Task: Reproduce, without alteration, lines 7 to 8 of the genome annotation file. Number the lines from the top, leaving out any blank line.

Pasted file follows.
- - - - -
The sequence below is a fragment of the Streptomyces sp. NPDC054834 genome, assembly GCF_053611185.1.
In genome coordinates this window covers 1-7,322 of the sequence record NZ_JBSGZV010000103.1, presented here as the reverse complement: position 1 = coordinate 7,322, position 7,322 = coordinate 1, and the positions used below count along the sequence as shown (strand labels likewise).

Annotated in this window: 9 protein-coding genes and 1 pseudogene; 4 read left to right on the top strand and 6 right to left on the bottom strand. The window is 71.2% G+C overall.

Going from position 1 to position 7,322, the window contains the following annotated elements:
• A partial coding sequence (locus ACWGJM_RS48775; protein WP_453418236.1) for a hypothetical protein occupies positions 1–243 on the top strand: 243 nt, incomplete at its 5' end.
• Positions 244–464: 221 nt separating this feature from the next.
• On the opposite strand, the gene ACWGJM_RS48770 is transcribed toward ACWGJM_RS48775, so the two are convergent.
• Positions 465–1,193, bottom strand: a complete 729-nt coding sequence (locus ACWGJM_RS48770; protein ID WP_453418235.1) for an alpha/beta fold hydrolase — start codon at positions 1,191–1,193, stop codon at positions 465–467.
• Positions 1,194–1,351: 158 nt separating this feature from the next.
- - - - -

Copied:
• On the opposite strand, the gene ACWGJM_RS48770 is transcribed toward ACWGJM_RS48775, so the two are convergent.
• Positions 465–1,193, bottom strand: a complete 729-nt coding sequence (locus ACWGJM_RS48770; protein ID WP_453418235.1) for an alpha/beta fold hydrolase — start codon at positions 1,191–1,193, stop codon at positions 465–467.